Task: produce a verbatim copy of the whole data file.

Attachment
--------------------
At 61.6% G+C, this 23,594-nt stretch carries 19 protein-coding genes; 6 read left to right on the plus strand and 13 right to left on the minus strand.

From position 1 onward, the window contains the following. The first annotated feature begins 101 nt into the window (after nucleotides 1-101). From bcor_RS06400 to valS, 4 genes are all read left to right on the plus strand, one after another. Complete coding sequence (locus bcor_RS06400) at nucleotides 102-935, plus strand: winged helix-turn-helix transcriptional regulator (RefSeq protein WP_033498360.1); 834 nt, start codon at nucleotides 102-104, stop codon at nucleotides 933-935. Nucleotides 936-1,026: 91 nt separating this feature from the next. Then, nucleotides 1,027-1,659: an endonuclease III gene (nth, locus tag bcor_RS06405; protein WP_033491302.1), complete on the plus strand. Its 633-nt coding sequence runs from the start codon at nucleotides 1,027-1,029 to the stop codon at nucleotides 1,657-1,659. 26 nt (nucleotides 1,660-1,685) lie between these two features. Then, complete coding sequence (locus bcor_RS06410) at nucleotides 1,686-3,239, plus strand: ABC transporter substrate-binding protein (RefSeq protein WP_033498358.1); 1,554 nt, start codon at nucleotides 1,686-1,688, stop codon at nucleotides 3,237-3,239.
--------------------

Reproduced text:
At 61.6% G+C, this 23,594-nt stretch carries 19 protein-coding genes; 6 read left to right on the plus strand and 13 right to left on the minus strand.

From position 1 onward, the window contains the following. The first annotated feature begins 101 nt into the window (after nucleotides 1-101). From bcor_RS06400 to valS, 4 genes are all read left to right on the plus strand, one after another. Complete coding sequence (locus bcor_RS06400) at nucleotides 102-935, plus strand: winged helix-turn-helix transcriptional regulator (RefSeq protein WP_033498360.1); 834 nt, start codon at nucleotides 102-104, stop codon at nucleotides 933-935. Nucleotides 936-1,026: 91 nt separating this feature from the next. Then, nucleotides 1,027-1,659: an endonuclease III gene (nth, locus tag bcor_RS06405; protein WP_033491302.1), complete on the plus strand. Its 633-nt coding sequence runs from the start codon at nucleotides 1,027-1,029 to the stop codon at nucleotides 1,657-1,659. 26 nt (nucleotides 1,660-1,685) lie between these two features. Then, complete coding sequence (locus bcor_RS06410) at nucleotides 1,686-3,239, plus strand: ABC transporter substrate-binding protein (RefSeq protein WP_033498358.1); 1,554 nt, start codon at nucleotides 1,686-1,688, stop codon at nucleotides 3,237-3,239.